All About Jazz needs your help and we have a deal. Pay $20 and we'll hide those six pesky Google ads that appear on every page, plus this box and the slideout box on the right for a full year! You'll also fund website expansion.
Another key turning point in the colorful evolution of Weather Report. Around the same time that Alphonso Johnson replaced founding bassist Miroslav Vitous in 1974, the band moved towards a new sound centered around electronic instruments and studio experimentation. The vital funk and soul grooves that Johnson brought into the band helped them pull off that extreme paradigm shift. Black Market is part of a reissue trilogy (along with Tale Spinnin' and Mysterious Traveller ) with which Columbia/Legacy honors the now-neglected Al Johnson years. In 1976 Johnson departed and another bass legend took the throne: Jaco Pastorius. Black Market documents the effects of that momentous personnel change, as both bassists perform here on different tracks. For that reason, not to mention the top quality of the performances, this is a most welcome reissue.
Besides the revolving door of bass, Weather Report always had a helluva time maintaining a steady drummer. Ex-Zappa sideman Chester Thompson was as fine a choice as any for the couple of years he served, and this disc shows just how suited his approach was to the Report's overall sound. The second track, however, features the almost equally fluid Narada Michael Walden instead, and the title track features both of the drummers in turn. Their technical prowess and bare restraint help propel the insistent groove, one of the band's most memorable works. The long fade-in is kind of annoying, but once the tune arrives it grabs onto your frontal lobe and won't let go. Johnson's snaky, sweaty bass groove is another highlight of the song, and it points toward the more prominent role that Pastorius would soon demand for the bass.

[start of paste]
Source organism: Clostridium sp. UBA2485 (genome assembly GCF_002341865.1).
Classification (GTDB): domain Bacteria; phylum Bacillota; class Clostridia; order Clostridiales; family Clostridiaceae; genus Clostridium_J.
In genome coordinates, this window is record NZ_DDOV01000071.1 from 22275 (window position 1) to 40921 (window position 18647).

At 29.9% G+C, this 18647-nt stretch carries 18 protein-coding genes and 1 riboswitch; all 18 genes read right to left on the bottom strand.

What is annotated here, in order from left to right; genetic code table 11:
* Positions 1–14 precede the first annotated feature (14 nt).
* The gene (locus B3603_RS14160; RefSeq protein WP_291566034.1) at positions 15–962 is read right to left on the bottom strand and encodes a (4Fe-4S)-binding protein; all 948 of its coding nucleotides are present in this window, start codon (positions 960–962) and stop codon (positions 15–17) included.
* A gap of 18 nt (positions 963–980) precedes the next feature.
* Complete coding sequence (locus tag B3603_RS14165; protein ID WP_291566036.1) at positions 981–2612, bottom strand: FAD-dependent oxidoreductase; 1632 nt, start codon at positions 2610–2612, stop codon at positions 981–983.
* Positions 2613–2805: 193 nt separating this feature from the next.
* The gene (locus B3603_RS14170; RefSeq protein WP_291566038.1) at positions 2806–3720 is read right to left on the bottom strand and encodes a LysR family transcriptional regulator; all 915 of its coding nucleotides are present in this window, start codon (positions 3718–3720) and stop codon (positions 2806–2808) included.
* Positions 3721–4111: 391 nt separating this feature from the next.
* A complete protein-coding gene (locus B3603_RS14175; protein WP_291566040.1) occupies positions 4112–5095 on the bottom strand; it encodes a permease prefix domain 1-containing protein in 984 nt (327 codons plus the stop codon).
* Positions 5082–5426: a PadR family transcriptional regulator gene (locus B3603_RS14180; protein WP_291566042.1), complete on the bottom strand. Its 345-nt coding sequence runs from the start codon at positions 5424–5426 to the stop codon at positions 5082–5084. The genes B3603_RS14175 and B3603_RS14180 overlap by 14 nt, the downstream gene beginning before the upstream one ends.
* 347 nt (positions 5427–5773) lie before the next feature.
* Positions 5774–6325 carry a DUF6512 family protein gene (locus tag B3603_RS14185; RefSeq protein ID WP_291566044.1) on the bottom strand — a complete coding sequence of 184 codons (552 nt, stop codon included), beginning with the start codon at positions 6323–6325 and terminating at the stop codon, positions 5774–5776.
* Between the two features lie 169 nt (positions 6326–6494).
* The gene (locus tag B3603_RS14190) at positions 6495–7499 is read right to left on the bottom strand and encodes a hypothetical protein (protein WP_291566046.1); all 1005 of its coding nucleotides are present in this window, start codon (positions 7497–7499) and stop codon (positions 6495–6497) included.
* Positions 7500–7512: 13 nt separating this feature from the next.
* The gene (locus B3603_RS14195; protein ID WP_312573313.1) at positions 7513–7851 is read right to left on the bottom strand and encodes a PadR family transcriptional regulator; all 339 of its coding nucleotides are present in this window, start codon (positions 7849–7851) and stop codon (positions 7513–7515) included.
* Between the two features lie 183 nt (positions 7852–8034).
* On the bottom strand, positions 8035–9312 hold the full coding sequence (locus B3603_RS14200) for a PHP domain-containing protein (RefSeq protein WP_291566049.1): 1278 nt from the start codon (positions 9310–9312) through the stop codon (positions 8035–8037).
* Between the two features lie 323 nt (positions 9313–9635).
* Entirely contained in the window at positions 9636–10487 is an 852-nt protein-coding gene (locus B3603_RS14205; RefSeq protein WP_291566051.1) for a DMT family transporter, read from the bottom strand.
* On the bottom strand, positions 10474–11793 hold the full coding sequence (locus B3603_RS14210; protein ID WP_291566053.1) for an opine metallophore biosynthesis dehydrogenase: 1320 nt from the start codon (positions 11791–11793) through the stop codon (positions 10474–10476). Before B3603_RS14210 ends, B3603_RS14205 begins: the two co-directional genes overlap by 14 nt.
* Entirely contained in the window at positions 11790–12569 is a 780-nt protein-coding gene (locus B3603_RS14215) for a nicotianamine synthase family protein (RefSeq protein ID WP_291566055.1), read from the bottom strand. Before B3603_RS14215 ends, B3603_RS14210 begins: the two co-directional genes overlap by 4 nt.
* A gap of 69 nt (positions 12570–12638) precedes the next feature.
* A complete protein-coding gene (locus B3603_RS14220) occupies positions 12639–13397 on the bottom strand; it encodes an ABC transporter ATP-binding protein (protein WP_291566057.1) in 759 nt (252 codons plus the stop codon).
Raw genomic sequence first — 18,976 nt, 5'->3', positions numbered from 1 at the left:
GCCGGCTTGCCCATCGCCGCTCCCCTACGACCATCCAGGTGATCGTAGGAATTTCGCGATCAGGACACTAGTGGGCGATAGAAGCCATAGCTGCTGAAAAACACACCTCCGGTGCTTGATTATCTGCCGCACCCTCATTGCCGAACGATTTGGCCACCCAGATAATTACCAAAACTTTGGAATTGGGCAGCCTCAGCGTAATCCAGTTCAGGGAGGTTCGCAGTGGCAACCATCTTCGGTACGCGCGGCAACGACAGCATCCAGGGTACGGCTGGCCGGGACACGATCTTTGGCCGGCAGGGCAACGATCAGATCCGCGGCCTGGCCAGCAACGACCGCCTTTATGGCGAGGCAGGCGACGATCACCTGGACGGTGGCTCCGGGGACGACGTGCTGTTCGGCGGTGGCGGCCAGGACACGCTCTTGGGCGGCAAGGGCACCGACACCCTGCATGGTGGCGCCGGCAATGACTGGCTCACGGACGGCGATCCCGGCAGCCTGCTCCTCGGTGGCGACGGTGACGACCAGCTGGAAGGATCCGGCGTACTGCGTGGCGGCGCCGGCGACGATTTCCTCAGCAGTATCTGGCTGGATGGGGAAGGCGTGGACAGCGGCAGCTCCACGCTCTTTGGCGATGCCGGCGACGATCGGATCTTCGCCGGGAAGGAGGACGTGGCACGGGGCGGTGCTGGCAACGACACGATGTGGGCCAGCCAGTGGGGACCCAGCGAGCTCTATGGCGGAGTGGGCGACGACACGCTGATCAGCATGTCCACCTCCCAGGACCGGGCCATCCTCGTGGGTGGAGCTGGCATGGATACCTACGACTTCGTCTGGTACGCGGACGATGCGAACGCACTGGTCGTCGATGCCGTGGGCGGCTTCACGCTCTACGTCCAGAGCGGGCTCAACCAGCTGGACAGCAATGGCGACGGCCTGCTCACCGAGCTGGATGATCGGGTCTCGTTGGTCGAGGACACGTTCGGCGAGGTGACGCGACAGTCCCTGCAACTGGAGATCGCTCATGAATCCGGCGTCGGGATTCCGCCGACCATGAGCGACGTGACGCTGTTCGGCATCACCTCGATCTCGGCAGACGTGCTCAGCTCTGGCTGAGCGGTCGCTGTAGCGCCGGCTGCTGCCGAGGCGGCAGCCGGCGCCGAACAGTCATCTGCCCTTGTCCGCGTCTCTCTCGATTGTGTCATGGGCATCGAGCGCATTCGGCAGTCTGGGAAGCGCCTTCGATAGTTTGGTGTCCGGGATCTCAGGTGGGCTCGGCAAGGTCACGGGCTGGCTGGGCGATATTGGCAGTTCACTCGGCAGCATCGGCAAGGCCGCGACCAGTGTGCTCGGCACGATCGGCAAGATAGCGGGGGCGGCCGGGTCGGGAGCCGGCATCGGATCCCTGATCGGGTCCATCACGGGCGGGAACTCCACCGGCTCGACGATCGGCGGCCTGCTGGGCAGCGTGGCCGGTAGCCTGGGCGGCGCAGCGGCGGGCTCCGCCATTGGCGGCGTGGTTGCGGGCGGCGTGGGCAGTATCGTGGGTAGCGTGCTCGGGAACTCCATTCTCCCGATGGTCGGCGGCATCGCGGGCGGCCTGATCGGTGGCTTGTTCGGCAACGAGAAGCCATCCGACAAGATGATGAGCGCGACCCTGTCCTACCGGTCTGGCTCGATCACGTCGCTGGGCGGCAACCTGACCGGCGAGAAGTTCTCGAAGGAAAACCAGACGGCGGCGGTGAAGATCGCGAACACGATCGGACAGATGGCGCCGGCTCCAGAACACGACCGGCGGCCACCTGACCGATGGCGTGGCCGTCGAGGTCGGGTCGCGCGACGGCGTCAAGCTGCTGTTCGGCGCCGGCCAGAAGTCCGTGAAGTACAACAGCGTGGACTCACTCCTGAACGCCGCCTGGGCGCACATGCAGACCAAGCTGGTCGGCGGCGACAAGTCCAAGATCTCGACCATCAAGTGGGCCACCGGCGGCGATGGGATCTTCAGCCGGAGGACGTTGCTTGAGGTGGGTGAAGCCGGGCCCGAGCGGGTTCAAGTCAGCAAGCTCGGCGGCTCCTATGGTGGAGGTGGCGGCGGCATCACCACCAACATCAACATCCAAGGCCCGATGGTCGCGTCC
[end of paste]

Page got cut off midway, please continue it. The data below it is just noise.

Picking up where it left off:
"Cannon Ball" is our first introduction to the profound lyricism of Jaco, and what an impression his first statement makes. The tune is an homage to Cannonball Adderley, Zawinul's late ex-boss, delivered with appropriate tenderness by all parties. "Gibraltar" is one of the keyboardist's signature multi-layered themes, beginning with the sounds of a ship's horn and building up to a lovely soprano theme from Shorter. Zawinul infuses "Elegant People" with all manner of exotic noises and timbres, and Johnson's octave-jumping ostinato locks in perfectly with the drumbeat; the bassist similarly grabs onto Zawinul's shirtwaist for the seductive "Three Clowns."
Pastorius wrote the classic "Barbary Coast," which begins with a train passing by, sounds that inspire the bone-crushing funk of his bass line. This is definitely Jaco's show and it serves as a premonition of the increasingly imperious role he would play in the band. By comparison, Johnson's WR swansong, "Herandnu," seems tame despite its 11/4 complexity. It's an amazing piece nonetheless, with Shorter's tenor and Zawinul's variegated keyboards rising and falling with the rhythmic tide. When Shorter switches to Lyricon his more powerful statements mesh perfectly with the rhythm section, and Johnson's metal-guitarish blasts a few minutes in are astonishing. It's a high-water mark in the freedom-within-structure aesthetic that the Report strived so hard to accomplish, and one heck of a strong parting shot for Al Johnson. A must-own.
Track Listing: Black Market; Cannon Ball; Gibraltar; Elegant People; Three Clowns; Barbary Coast; Herandnu.
Personnel: Wayne Shorter, soprano and tenor saxes, Lyricon; Joe Zawinul, keyboards, piano; Alphonso Johnson, Jaco Pastorius (#2,6), electric bass; Narada Michael Walden (#1,2), Chester Thompson (#3-7), drums; Alex Acuna, Don Alias (#1,6), percussion.
I love jazz because anything is possible; it has few rules and the best jazz breaks those ones. I prefer free improv because it doesn't really have any rules at all.
I was first exposed to jazz in my teens (in the late sixties).
The first jazz record I bought was Filles de Kilimanjaro by Miles Davis, shortly followed by Extrapolation by John McLaughlin.
My advice to new listeners is to listen as widely as possible and not to make snap judgments--stick with it.